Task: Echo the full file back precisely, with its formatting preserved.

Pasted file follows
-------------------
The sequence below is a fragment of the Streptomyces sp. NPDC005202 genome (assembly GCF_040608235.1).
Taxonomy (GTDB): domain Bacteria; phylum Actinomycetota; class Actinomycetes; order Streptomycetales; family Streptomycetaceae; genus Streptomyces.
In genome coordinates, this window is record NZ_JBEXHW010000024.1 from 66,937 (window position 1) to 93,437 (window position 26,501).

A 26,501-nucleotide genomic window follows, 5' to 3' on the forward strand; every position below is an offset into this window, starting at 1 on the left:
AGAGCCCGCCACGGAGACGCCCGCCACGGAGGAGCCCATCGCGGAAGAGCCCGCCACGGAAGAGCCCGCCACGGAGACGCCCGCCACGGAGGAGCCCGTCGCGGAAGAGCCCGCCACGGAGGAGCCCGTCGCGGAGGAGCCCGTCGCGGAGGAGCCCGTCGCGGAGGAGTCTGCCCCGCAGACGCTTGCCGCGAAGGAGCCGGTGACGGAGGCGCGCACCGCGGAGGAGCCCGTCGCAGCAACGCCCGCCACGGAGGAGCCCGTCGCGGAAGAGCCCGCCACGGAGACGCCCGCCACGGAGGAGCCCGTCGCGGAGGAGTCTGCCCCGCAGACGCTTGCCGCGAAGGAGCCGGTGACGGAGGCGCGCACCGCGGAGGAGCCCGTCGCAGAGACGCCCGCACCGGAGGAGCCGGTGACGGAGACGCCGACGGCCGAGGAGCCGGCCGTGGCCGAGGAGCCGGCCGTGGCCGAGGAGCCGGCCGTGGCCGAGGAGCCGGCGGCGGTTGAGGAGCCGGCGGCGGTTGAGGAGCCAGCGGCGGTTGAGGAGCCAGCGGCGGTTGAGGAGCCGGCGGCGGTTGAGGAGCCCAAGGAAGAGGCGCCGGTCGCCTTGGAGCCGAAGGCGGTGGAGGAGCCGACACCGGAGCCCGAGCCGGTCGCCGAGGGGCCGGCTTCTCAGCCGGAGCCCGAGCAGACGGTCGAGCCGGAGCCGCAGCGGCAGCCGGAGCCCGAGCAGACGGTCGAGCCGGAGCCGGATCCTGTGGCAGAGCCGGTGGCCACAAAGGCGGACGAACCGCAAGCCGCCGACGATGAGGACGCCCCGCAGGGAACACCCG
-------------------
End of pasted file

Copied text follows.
The sequence below is a fragment of the Streptomyces sp. NPDC005202 genome (assembly GCF_040608235.1).
Taxonomy (GTDB): domain Bacteria; phylum Actinomycetota; class Actinomycetes; order Streptomycetales; family Streptomycetaceae; genus Streptomyces.
In genome coordinates, this window is record NZ_JBEXHW010000024.1 from 66,937 (window position 1) to 93,437 (window position 26,501).

A 26,501-nucleotide genomic window follows, 5' to 3' on the forward strand; every position below is an offset into this window, starting at 1 on the left:
AGAGCCCGCCACGGAGACGCCCGCCACGGAGGAGCCCATCGCGGAAGAGCCCGCCACGGAAGAGCCCGCCACGGAGACGCCCGCCACGGAGGAGCCCGTCGCGGAAGAGCCCGCCACGGAGGAGCCCGTCGCGGAGGAGCCCGTCGCGGAGGAGCCCGTCGCGGAGGAGTCTGCCCCGCAGACGCTTGCCGCGAAGGAGCCGGTGACGGAGGCGCGCACCGCGGAGGAGCCCGTCGCAGCAACGCCCGCCACGGAGGAGCCCGTCGCGGAAGAGCCCGCCACGGAGACGCCCGCCACGGAGGAGCCCGTCGCGGAGGAGTCTGCCCCGCAGACGCTTGCCGCGAAGGAGCCGGTGACGGAGGCGCGCACCGCGGAGGAGCCCGTCGCAGAGACGCCCGCACCGGAGGAGCCGGTGACGGAGACGCCGACGGCCGAGGAGCCGGCCGTGGCCGAGGAGCCGGCCGTGGCCGAGGAGCCGGCCGTGGCCGAGGAGCCGGCGGCGGTTGAGGAGCCGGCGGCGGTTGAGGAGCCAGCGGCGGTTGAGGAGCCAGCGGCGGTTGAGGAGCCGGCGGCGGTTGAGGAGCCCAAGGAAGAGGCGCCGGTCGCCTTGGAGCCGAAGGCGGTGGAGGAGCCGACACCGGAGCCCGAGCCGGTCGCCGAGGGGCCGGCTTCTCAGCCGGAGCCCGAGCAGACGGTCGAGCCGGAGCCGCAGCGGCAGCCGGAGCCCGAGCAGACGGTCGAGCCGGAGCCGGATCCTGTGGCAGAGCCGGTGGCCACAAAGGCGGACGAACCGCAAGCCGCCGACGATGAGGACGCCCCGCAGGGAACACCCG